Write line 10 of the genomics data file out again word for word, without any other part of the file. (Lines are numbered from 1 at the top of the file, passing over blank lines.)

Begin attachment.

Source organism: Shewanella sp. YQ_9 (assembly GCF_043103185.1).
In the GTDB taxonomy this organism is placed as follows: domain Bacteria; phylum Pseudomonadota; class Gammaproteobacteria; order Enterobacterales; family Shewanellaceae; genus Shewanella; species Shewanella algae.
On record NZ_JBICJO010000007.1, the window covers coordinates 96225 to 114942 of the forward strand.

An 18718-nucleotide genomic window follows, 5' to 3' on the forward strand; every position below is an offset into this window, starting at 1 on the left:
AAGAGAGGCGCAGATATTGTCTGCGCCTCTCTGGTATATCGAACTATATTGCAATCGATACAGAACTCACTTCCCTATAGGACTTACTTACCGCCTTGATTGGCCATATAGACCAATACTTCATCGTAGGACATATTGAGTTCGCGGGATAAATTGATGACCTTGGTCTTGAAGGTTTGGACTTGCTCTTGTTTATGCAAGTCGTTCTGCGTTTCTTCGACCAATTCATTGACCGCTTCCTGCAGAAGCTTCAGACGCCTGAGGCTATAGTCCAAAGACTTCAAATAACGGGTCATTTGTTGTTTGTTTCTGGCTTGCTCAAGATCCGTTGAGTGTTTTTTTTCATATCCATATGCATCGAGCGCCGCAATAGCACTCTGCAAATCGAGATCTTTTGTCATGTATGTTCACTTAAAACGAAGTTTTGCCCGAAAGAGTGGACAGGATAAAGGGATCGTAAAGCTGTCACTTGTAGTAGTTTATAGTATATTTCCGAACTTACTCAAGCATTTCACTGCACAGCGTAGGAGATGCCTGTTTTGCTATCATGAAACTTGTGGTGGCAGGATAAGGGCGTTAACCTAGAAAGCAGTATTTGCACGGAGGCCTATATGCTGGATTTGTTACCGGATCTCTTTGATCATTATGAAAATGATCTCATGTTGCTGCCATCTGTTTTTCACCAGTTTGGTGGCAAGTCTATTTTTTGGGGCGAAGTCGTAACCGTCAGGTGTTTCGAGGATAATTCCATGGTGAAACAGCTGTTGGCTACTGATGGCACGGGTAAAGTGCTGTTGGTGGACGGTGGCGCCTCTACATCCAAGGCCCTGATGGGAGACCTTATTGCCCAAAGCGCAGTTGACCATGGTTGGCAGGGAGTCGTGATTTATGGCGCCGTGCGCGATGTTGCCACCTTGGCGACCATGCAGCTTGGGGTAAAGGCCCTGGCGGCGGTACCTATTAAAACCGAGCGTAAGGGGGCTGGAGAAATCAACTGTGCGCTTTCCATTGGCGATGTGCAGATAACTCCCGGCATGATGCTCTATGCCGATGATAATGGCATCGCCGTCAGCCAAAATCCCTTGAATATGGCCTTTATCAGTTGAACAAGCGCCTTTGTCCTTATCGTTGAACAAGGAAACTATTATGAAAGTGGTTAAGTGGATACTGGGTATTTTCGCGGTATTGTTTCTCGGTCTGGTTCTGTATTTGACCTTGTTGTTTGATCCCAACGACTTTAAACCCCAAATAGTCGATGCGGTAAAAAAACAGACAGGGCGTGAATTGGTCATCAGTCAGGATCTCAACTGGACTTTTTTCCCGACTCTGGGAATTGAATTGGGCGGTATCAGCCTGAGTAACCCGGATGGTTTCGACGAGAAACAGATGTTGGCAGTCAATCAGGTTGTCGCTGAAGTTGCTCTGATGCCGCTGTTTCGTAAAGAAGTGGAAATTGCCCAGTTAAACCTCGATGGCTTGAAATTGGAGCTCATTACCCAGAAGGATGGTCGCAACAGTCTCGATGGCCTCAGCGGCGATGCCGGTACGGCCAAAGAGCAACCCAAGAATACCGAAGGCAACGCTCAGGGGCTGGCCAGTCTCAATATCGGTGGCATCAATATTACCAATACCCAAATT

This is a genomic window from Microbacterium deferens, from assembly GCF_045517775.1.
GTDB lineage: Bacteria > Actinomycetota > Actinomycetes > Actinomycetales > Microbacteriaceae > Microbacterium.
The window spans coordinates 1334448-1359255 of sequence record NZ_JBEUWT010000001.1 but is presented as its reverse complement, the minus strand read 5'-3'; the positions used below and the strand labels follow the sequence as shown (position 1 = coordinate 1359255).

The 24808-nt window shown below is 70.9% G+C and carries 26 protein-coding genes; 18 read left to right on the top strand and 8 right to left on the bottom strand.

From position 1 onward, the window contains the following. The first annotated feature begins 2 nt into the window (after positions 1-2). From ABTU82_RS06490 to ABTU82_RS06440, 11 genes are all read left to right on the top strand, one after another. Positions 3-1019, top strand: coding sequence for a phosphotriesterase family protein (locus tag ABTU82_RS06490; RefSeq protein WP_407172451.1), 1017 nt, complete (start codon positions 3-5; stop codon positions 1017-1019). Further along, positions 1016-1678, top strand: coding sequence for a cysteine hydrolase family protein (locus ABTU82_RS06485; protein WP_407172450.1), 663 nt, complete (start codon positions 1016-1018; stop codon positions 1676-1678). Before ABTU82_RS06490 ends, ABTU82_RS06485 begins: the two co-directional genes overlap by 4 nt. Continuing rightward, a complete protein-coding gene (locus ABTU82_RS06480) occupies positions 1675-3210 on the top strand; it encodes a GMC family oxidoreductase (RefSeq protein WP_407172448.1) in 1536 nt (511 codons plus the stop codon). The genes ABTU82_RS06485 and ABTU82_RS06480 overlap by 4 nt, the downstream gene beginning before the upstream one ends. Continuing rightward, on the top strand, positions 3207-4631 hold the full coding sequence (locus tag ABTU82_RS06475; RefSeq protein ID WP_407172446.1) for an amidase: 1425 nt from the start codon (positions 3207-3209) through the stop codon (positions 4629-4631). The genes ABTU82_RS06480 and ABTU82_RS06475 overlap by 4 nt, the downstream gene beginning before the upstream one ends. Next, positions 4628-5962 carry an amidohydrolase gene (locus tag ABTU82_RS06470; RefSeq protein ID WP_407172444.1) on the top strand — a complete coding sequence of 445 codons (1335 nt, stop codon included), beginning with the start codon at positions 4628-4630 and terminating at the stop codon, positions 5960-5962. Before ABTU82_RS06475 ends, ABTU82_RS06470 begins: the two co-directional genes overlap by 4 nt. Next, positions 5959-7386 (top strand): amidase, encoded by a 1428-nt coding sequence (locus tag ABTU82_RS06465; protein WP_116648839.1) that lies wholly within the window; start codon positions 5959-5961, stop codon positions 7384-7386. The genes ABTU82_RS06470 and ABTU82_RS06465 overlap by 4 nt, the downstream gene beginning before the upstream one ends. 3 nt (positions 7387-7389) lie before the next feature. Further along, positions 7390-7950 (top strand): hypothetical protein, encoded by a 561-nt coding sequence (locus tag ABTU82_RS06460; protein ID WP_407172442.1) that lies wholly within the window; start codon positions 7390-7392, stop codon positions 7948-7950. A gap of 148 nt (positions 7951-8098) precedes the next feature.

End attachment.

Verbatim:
From position 1 onward, the window contains the following. The first annotated feature begins 2 nt into the window (after positions 1-2). From ABTU82_RS06490 to ABTU82_RS06440, 11 genes are all read left to right on the top strand, one after another. Positions 3-1019, top strand: coding sequence for a phosphotriesterase family protein (locus tag ABTU82_RS06490; RefSeq protein WP_407172451.1), 1017 nt, complete (start codon positions 3-5; stop codon positions 1017-1019). Further along, positions 1016-1678, top strand: coding sequence for a cysteine hydrolase family protein (locus ABTU82_RS06485; protein WP_407172450.1), 663 nt, complete (start codon positions 1016-1018; stop codon positions 1676-1678). Before ABTU82_RS06490 ends, ABTU82_RS06485 begins: the two co-directional genes overlap by 4 nt. Continuing rightward, a complete protein-coding gene (locus ABTU82_RS06480) occupies positions 1675-3210 on the top strand; it encodes a GMC family oxidoreductase (RefSeq protein WP_407172448.1) in 1536 nt (511 codons plus the stop codon). The genes ABTU82_RS06485 and ABTU82_RS06480 overlap by 4 nt, the downstream gene beginning before the upstream one ends. Continuing rightward, on the top strand, positions 3207-4631 hold the full coding sequence (locus tag ABTU82_RS06475; RefSeq protein ID WP_407172446.1) for an amidase: 1425 nt from the start codon (positions 3207-3209) through the stop codon (positions 4629-4631). The genes ABTU82_RS06480 and ABTU82_RS06475 overlap by 4 nt, the downstream gene beginning before the upstream one ends. Next, positions 4628-5962 carry an amidohydrolase gene (locus tag ABTU82_RS06470; RefSeq protein ID WP_407172444.1) on the top strand — a complete coding sequence of 445 codons (1335 nt, stop codon included), beginning with the start codon at positions 4628-4630 and terminating at the stop codon, positions 5960-5962. Before ABTU82_RS06475 ends, ABTU82_RS06470 begins: the two co-directional genes overlap by 4 nt. Next, positions 5959-7386 (top strand): amidase, encoded by a 1428-nt coding sequence (locus tag ABTU82_RS06465; protein WP_116648839.1) that lies wholly within the window; start codon positions 5959-5961, stop codon positions 7384-7386. The genes ABTU82_RS06470 and ABTU82_RS06465 overlap by 4 nt, the downstream gene beginning before the upstream one ends. 3 nt (positions 7387-7389) lie before the next feature. Further along, positions 7390-7950 (top strand): hypothetical protein, encoded by a 561-nt coding sequence (locus tag ABTU82_RS06460; protein ID WP_407172442.1) that lies wholly within the window; start codon positions 7390-7392, stop codon positions 7948-7950. A gap of 148 nt (positions 7951-8098) precedes the next feature.